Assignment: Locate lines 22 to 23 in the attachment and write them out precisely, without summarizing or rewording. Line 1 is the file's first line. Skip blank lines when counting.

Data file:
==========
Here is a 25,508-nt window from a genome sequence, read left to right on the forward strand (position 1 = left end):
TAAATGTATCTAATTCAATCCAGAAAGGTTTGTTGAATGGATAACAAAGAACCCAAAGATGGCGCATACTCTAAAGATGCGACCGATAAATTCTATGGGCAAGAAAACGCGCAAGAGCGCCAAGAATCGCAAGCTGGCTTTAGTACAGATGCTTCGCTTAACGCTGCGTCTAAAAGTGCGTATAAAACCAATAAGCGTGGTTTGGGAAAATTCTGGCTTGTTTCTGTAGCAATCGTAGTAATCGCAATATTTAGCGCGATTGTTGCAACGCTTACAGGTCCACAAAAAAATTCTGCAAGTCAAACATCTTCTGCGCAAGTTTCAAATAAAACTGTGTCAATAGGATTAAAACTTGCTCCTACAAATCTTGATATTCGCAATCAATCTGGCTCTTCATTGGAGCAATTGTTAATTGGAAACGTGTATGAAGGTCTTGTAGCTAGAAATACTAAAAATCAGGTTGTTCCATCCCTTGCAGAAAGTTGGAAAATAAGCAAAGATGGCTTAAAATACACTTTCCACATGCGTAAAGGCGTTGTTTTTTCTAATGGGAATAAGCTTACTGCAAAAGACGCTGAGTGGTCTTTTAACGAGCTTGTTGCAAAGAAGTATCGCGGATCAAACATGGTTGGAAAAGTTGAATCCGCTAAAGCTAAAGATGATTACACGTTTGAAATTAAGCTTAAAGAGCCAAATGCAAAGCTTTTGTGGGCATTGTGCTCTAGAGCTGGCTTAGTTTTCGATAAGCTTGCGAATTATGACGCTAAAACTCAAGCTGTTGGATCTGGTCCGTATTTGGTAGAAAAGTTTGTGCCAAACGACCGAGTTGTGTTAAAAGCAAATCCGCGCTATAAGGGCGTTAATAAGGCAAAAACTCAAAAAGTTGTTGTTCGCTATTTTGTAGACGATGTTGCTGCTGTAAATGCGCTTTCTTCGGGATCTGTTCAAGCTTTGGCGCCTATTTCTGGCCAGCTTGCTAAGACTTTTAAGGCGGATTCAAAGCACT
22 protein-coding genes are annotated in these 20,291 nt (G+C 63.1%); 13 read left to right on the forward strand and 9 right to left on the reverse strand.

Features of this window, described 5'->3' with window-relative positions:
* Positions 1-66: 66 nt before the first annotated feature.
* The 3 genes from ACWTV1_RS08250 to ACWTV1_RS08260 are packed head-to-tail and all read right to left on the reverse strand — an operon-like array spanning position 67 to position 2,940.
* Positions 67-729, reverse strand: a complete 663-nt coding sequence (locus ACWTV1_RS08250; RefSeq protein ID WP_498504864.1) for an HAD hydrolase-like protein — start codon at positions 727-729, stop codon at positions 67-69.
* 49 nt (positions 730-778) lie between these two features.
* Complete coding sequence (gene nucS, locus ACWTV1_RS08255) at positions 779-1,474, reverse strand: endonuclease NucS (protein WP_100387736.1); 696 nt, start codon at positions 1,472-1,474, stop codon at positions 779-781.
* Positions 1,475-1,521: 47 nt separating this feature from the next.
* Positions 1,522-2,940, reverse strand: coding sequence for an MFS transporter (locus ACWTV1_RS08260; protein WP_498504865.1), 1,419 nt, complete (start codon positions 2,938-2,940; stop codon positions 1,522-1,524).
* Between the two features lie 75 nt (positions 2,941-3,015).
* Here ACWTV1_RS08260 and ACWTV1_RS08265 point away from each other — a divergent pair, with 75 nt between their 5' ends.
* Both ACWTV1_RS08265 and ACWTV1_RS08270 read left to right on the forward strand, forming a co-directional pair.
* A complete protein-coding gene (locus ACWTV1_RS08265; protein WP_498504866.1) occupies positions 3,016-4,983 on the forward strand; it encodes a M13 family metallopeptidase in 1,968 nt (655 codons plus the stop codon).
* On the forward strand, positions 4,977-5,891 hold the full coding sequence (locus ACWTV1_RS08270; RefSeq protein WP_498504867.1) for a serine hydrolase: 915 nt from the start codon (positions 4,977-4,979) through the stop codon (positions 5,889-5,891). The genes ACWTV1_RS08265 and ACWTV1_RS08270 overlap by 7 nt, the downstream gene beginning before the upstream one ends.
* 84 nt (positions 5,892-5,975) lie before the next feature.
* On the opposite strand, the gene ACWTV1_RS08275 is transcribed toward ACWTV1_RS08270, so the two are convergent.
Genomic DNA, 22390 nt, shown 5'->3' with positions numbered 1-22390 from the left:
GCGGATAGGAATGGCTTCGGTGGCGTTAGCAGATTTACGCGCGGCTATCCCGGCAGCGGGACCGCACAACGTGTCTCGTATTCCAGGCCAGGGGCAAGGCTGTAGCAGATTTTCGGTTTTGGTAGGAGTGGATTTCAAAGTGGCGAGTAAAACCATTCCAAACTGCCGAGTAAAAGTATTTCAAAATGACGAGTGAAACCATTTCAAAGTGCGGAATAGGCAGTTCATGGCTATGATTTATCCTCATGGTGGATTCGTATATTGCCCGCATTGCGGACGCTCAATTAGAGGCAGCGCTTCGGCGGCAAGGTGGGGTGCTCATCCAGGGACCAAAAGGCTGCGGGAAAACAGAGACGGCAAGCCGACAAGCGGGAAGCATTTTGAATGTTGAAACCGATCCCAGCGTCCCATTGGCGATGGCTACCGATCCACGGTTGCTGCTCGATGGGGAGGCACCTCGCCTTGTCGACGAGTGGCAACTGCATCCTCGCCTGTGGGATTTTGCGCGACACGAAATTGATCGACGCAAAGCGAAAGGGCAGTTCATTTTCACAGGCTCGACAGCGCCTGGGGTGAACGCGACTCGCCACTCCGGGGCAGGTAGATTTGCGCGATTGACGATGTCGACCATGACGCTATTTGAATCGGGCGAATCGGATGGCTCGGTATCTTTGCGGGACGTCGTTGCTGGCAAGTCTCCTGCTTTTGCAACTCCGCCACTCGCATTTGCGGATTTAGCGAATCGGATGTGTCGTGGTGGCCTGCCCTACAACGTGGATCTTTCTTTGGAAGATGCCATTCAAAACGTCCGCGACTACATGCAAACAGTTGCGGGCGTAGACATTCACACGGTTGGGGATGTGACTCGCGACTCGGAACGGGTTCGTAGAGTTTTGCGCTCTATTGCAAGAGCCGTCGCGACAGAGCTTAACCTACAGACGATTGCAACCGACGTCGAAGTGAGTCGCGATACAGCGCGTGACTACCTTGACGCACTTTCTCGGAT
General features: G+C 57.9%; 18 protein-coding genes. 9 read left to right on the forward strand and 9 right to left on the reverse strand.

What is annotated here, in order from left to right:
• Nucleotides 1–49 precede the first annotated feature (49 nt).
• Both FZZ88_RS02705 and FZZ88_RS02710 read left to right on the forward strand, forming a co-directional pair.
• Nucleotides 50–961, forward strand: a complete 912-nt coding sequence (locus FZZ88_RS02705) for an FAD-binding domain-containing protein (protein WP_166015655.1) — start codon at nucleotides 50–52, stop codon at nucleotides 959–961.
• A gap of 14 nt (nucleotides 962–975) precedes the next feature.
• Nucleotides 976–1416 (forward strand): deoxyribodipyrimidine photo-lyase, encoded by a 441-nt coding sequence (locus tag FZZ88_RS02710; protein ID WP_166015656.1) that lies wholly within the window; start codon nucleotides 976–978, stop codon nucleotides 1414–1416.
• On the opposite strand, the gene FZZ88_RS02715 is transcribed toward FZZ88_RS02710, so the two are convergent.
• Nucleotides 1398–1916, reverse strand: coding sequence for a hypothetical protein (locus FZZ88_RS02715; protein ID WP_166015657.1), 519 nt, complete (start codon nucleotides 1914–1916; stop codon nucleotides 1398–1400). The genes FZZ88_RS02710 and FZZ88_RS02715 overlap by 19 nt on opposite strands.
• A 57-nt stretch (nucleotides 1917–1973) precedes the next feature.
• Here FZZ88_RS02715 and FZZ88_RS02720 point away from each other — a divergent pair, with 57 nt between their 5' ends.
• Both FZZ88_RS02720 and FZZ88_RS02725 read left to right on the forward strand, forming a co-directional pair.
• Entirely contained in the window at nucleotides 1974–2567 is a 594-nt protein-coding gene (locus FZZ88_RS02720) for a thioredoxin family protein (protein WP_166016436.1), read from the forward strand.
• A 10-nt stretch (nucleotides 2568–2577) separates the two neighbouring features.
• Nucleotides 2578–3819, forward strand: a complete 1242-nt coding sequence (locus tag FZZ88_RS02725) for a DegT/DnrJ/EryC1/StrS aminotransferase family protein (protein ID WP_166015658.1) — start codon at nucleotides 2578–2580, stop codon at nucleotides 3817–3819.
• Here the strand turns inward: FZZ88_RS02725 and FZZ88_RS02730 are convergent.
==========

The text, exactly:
What is annotated here, in order from left to right:
• Nucleotides 1–49 precede the first annotated feature (49 nt).